"That [Celtics] team we saw [in Game 3], I'm 100 percent sure it won't be the same team on Monday," Morris said, per ESPN.com's Chris Forsberg. "After watching film, we did a lot of things that caused us to be in the position that we're in. I said before, control the controllables, and we didn't do that."
Morris also commented on his individual performance, saying he "did a s--t job defensively with LeBron [James]" and that the Cleveland Cavaliers star was "too comfortable when I was guarding him."
Brown echoed Morris' sentiment: "I use [Game 3] as fuel. I thought it was embarrassing. Thought we came out, the way I played, the way I performed, how not aggressive I was in the first half, I look at that as fuel to come out in Game 4 and be excited about it and be ready to play and ready to fight."
Both Morris and Brown struggled offensively in Boston's 116-86 defeat Saturday night. They combined to score 19 points on 5-of-16 shooting. They had averaged 16.5 and 23.0 points, respectively, in the Celtics' two wins to open the series.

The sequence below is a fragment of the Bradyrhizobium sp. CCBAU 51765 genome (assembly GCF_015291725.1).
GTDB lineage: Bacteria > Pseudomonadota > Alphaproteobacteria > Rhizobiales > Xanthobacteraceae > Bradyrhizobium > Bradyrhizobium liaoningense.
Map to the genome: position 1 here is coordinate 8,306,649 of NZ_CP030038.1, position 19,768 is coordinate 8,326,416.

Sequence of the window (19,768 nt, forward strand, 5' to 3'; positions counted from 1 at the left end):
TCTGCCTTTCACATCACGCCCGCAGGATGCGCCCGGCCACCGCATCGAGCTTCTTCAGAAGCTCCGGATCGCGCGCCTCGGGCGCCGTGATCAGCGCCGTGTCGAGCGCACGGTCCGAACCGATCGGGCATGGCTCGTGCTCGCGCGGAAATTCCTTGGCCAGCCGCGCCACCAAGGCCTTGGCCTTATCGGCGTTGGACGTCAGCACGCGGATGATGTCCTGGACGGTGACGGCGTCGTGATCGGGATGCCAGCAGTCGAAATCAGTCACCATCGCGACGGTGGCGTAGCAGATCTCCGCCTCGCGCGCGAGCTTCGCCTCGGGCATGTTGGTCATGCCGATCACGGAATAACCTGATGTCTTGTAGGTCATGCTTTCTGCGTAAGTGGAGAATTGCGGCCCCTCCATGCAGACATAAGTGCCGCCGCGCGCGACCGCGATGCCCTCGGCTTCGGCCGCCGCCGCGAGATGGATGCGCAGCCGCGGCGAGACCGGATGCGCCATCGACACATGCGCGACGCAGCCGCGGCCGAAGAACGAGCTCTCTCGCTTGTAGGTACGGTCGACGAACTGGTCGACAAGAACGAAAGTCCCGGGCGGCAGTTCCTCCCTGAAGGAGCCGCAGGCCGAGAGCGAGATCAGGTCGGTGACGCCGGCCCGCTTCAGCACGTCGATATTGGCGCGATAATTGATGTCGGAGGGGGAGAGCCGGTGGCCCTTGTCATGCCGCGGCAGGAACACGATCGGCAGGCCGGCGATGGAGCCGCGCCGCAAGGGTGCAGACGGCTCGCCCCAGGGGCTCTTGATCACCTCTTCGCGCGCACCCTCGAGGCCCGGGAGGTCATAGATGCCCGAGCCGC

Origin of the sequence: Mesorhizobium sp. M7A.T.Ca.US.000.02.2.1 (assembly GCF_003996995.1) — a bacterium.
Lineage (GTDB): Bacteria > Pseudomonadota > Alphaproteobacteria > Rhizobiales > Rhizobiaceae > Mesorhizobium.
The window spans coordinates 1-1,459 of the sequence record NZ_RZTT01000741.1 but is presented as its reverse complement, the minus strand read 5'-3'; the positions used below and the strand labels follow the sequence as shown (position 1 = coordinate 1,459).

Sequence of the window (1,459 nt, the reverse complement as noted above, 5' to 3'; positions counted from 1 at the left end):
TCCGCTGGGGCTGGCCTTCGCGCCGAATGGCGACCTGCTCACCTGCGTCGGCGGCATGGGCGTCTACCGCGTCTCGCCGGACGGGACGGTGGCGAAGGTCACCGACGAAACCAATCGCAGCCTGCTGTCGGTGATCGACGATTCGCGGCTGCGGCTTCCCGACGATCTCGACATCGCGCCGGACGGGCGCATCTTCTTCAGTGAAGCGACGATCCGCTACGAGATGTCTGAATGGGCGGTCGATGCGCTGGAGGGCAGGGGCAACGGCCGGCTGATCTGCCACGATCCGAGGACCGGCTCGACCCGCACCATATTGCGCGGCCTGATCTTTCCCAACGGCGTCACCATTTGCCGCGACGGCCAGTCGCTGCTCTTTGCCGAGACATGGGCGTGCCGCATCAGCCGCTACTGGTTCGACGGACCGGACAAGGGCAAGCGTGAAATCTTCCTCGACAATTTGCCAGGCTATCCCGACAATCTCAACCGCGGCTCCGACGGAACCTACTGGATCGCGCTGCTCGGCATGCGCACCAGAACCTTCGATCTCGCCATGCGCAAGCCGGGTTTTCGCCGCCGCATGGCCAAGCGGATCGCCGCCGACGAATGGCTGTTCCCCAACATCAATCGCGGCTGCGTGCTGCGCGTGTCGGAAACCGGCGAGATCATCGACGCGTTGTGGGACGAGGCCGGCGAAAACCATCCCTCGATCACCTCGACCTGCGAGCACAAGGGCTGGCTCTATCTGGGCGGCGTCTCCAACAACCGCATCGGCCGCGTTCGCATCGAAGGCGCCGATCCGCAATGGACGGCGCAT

Defensively, the Celtics allowed Cleveland to make 17 three-pointers, three more than the Cavs had in Games 1 and 2 combined.
James had 27 points, five rebounds and 12 assists, but his 12 field-goal attempts were his most telling statistic. The Cavs didn't need to lean on the four-time MVP to take a high volume of shots to be effective. Instead, all five of Cleveland's starters scored in double figures, which allowed James to be a more efficient version of himself.
The Celtics ranked first in defensive rating (101.5) during the regular season, so Boston will likely have a defensive response in Game 4.
Limiting the impact of the Cavaliers' supporting cast will be one of the biggest factors to determine the outcome of the conference finals.
If Boston can once gain turn Cleveland into a one-man show, then the Celtics should be able to close out the series. Should the rest of the Cavs continue to ease the burden on James, Cleveland will be back in the NBA Finals.